THE LATE PRESIDENT LINCOLN. Mr. Seward has addressed the following despatch to Mr. Adams, the United States Minister, in London Department of State, Washington, November 4. Sir,—During the seasons of spring and summer, which have now passed, you transmitted to this department the manifold expressions which were made by the Govern- ment, public authorities, civic, ecclesiastical, and educa- tional, corporations, and associations, as well as by public assembles of citizens and by individual citizens of the realm, of their feelings of sympathy and condolence with the Government and people of the United States in the calamity which they had suffered in the lamented death of the late President Abraham Lincoln. The same proceedings spoke in one voice the language of indignant reprobation agail,st the perfidious political crime of as- sassination, by which the eminently useful and honour- able career of the late Chief Magistrate was so abruptly brought to a fearful, yet for him most triumphant, end. Owing to some peculiar casualties the efficiency of this department was impaired at the time these despatches were received. They obtained only a simple and formal acknowledgment from the presiding Secretary, and no instructions were given to you concerning the recogni- tion of the papers alluded to, by this Government. I have now to inform you that all of the conimiiuicutioil;) thus received were, without any delay, submitted to the President of the United States, and were read by him with profound emotions of sensibility and gratitude. It was his expectation that the parties from whom these generous and sympathetic utterances had come would be duly and properly assured of their consolatory influence, not only upon himself but upon the whole American people. It is deeply regretted by this Government that this expectation of the President was found im- practicable. OurGovernment, which is simply constructed with adaptation to the transaction of necessary affairs in the ordinary course of administration, found itself in the condition of this department which then existed inadequate to the immediate acknowledgment of such various and vast obligations suddenly and unexpectedly incurred. The regret, however, is in some measure mitigated by the fact that these expressions of British sympathy and good-will were only a part of similar mani- testations of the same feelings which occurred in every part of the world. Nevertheless, the President earnestly desires that recognition shall even now be made of the sympathies and condolences which were thus poured in upon us with a profusion that did honour to human nature. You will attempt to executothis purpose so far as Great Britain is concerned by giving a copy of this despatch to Earl Russell, and by promulgating it in Eng.. land, eitiier with or without accompanying references to the addresses, resolutions, letters, and other testimo- nials to which I have referred, as shall be found practi- cable.-I am, &C.. WILLIAM If. SEWARD.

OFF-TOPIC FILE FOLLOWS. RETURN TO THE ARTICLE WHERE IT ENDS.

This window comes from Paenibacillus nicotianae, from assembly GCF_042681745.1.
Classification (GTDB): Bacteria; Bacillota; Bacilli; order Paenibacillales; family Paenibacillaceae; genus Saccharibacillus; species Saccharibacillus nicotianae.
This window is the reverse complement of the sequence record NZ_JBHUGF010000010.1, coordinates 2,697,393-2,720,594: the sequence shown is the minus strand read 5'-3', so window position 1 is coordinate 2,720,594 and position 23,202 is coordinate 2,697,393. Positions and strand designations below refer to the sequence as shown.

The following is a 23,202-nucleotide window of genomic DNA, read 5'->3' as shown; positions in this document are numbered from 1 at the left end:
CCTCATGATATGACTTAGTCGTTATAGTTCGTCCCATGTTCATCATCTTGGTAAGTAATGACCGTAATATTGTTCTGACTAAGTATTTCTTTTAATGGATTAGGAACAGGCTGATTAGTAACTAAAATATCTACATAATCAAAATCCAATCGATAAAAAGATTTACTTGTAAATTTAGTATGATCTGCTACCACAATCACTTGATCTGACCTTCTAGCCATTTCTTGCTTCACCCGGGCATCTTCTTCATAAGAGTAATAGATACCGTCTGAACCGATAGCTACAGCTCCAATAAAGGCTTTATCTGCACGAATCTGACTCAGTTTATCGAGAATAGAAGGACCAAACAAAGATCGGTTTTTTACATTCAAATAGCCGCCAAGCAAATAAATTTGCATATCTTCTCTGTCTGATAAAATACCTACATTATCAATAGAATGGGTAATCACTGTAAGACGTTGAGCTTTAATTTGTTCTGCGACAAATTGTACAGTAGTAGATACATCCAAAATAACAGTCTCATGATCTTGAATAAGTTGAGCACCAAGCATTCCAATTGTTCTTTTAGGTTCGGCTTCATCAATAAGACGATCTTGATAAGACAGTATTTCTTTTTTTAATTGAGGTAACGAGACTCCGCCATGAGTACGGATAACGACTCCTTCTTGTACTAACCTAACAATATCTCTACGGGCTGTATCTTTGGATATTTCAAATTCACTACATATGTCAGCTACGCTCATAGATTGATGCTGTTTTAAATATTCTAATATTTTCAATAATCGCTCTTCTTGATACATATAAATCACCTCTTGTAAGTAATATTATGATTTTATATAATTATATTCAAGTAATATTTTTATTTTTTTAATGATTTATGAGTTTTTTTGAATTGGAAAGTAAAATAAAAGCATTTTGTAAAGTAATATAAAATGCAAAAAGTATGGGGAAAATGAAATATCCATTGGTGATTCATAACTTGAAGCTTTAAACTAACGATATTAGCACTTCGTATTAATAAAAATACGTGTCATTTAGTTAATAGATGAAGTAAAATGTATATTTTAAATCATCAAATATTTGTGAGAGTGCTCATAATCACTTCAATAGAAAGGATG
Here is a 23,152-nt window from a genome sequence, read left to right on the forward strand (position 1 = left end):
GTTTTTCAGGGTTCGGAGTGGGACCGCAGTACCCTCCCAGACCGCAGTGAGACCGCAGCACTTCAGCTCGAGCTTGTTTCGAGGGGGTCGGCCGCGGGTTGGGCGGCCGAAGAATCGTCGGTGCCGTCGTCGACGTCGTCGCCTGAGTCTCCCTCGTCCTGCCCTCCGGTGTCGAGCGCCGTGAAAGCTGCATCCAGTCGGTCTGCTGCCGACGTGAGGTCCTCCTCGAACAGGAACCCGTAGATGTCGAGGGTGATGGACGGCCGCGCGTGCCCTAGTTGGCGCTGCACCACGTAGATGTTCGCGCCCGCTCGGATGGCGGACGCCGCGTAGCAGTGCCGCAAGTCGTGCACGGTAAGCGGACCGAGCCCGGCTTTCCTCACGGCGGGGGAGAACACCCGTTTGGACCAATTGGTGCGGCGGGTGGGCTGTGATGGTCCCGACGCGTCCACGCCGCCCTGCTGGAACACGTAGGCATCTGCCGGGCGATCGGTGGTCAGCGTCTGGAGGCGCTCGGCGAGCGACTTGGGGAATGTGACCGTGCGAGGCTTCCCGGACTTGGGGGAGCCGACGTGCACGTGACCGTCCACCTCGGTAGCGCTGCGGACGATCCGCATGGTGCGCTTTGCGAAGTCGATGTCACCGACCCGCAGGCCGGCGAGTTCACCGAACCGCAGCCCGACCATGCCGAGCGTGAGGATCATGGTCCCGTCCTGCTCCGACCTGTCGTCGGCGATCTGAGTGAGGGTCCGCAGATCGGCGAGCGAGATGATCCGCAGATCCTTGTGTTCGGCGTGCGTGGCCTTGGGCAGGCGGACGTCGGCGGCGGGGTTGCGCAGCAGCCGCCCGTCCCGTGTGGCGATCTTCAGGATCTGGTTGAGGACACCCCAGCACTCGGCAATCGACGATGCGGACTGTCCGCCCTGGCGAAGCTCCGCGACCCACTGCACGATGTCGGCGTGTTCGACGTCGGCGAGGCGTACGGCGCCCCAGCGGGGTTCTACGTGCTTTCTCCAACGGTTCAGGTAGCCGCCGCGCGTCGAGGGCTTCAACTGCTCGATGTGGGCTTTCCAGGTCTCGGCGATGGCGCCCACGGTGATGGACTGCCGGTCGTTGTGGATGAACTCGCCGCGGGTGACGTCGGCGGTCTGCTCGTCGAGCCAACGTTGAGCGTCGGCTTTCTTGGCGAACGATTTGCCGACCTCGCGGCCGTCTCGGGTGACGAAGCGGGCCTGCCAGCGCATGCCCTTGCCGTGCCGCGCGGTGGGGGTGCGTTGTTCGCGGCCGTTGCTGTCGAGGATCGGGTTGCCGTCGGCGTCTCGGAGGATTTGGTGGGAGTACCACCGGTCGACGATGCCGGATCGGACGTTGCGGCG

llOBRllltE CASE OF STARVATION A father and mother, bearing the name of Poole, net- cT-avged at Worship street, on Tuesday, with stai-ving their children. The relieving officer told the following story on the condition in which he found the family:—" I went about three o'clock in the arter- noon of September 28 to the prisoners' lodgings. The rooms were apparently a-bed and a sitting room, but there was a total absence of furniture. Lying on an old mattrass in one corner, about three feet square, were five children partially covered with apiece of rag, or quilt as she called it. One of the children was almost blind wiih small pox, and nearly lifeless the eldest appeared as though the hones were forcing through the skin. The room was full of smoke, and it was my im- pression that the woman had lately been burning some noxious article to destroy the effiuvia of the room, which was quite overpowering. Each child was naked with the exception of the baby, who had a little slip of pet- Lcoat, and a little shift on. I had some conversation with the woman, in the course of which she said the A'hole family were very destitute, that she had asked her husband that very morning for Ht1. and that he told her to go to Sube-equently I sent meat, tea, bread, and sugar to the family, and the medical officer was directed to attend. In consequence of a report he aiforwards made, the children were admitted to the workhouse—he with the small pox, William, 14 months old, was taken to the small-pox hospital, and has sinco died. Not any traces of that complaint were at first manifest in the other children, who appeared to be suf- fering from emaciation and want, but very soon it ùe- came requisite to remove them to the same hospital; they have, however, since been repoi ted convalescent, and discharged. 1 have been credibly assured that both prisoners were in the habit of getting intoxicated and leaving the family to take care of itself."—The prisoners were remanded.